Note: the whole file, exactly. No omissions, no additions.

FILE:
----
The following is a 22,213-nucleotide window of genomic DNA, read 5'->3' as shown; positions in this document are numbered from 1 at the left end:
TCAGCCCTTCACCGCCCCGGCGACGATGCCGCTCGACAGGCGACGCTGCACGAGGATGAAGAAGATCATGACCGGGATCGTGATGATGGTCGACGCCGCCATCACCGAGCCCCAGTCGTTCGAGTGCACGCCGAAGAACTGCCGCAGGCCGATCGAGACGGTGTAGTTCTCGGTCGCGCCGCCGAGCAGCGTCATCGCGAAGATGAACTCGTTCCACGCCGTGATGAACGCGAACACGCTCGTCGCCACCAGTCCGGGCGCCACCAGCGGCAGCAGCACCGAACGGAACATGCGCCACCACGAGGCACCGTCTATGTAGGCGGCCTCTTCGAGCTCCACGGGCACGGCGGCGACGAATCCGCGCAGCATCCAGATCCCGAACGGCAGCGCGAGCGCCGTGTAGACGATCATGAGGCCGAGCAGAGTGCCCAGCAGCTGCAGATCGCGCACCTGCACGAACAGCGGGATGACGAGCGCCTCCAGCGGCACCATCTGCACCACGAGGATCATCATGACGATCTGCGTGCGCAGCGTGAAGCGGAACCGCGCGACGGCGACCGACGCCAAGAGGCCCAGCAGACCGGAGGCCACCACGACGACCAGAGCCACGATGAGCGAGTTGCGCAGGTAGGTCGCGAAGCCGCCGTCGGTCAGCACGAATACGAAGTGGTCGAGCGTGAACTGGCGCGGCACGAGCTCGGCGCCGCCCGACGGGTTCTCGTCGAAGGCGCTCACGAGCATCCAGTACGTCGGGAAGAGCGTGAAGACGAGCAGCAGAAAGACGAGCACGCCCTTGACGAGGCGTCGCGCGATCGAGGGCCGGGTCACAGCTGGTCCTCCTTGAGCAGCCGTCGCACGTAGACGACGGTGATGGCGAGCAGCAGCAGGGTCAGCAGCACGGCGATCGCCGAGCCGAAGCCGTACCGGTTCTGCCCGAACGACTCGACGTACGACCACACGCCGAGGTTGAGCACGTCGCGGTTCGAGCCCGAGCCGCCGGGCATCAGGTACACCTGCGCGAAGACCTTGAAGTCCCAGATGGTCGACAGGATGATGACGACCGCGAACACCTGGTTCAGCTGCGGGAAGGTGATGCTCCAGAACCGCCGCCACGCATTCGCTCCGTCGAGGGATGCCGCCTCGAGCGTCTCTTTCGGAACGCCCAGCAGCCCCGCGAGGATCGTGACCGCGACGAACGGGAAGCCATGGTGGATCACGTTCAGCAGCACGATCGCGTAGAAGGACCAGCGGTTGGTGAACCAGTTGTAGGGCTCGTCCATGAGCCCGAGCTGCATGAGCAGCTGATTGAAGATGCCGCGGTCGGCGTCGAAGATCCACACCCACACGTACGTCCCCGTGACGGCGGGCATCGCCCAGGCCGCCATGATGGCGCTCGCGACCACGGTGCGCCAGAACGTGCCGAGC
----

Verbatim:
The following is a 22,213-nucleotide window of genomic DNA, read 5'->3' as shown; positions in this document are numbered from 1 at the left end:
TCAGCCCTTCACCGCCCCGGCGACGATGCCGCTCGACAGGCGACGCTGCACGAGGATGAAGAAGATCATGACCGGGATCGTGATGATGGTCGACGCCGCCATCACCGAGCCCCAGTCGTTCGAGTGCACGCCGAAGAACTGCCGCAGGCCGATCGAGACGGTGTAGTTCTCGGTCGCGCCGCCGAGCAGCGTCATCGCGAAGATGAACTCGTTCCACGCCGTGATGAACGCGAACACGCTCGTCGCCACCAGTCCGGGCGCCACCAGCGGCAGCAGCACCGAACGGAACATGCGCCACCACGAGGCACCGTCTATGTAGGCGGCCTCTTCGAGCTCCACGGGCACGGCGGCGACGAATCCGCGCAGCATCCAGATCCCGAACGGCAGCGCGAGCGCCGTGTAGACGATCATGAGGCCGAGCAGAGTGCCCAGCAGCTGCAGATCGCGCACCTGCACGAACAGCGGGATGACGAGCGCCTCCAGCGGCACCATCTGCACCACGAGGATCATCATGACGATCTGCGTGCGCAGCGTGAAGCGGAACCGCGCGACGGCGACCGACGCCAAGAGGCCCAGCAGACCGGAGGCCACCACGACGACCAGAGCCACGATGAGCGAGTTGCGCAGGTAGGTCGCGAAGCCGCCGTCGGTCAGCACGAATACGAAGTGGTCGAGCGTGAACTGGCGCGGCACGAGCTCGGCGCCGCCCGACGGGTTCTCGTCGAAGGCGCTCACGAGCATCCAGTACGTCGGGAAGAGCGTGAAGACGAGCAGCAGAAAGACGAGCACGCCCTTGACGAGGCGTCGCGCGATCGAGGGCCGGGTCACAGCTGGTCCTCCTTGAGCAGCCGTCGCACGTAGACGACGGTGATGGCGAGCAGCAGCAGGGTCAGCAGCACGGCGATCGCCGAGCCGAAGCCGTACCGGTTCTGCCCGAACGACTCGACGTACGACCACACGCCGAGGTTGAGCACGTCGCGGTTCGAGCCCGAGCCGCCGGGCATCAGGTACACCTGCGCGAAGACCTTGAAGTCCCAGATGGTCGACAGGATGATGACGACCGCGAACACCTGGTTCAGCTGCGGGAAGGTGATGCTCCAGAACCGCCGCCACGCATTCGCTCCGTCGAGGGATGCCGCCTCGAGCGTCTCTTTCGGAACGCCCAGCAGCCCCGCGAGGATCGTGACCGCGACGAACGGGAAGCCATGGTGGATCACGTTCAGCAGCACGATCGCGTAGAAGGACCAGCGGTTGGTGAACCAGTTGTAGGGCTCGTCCATGAGCCCGAGCTGCATGAGCAGCTGATTGAAGATGCCGCGGTCGGCGTCGAAGATCCACACCCACACGTACGTCCCCGTGACGGCGGGCATCGCCCAGGCCGCCATGATGGCGCTCGCGACCACGGTGCGCCAGAACGTGCCGAGC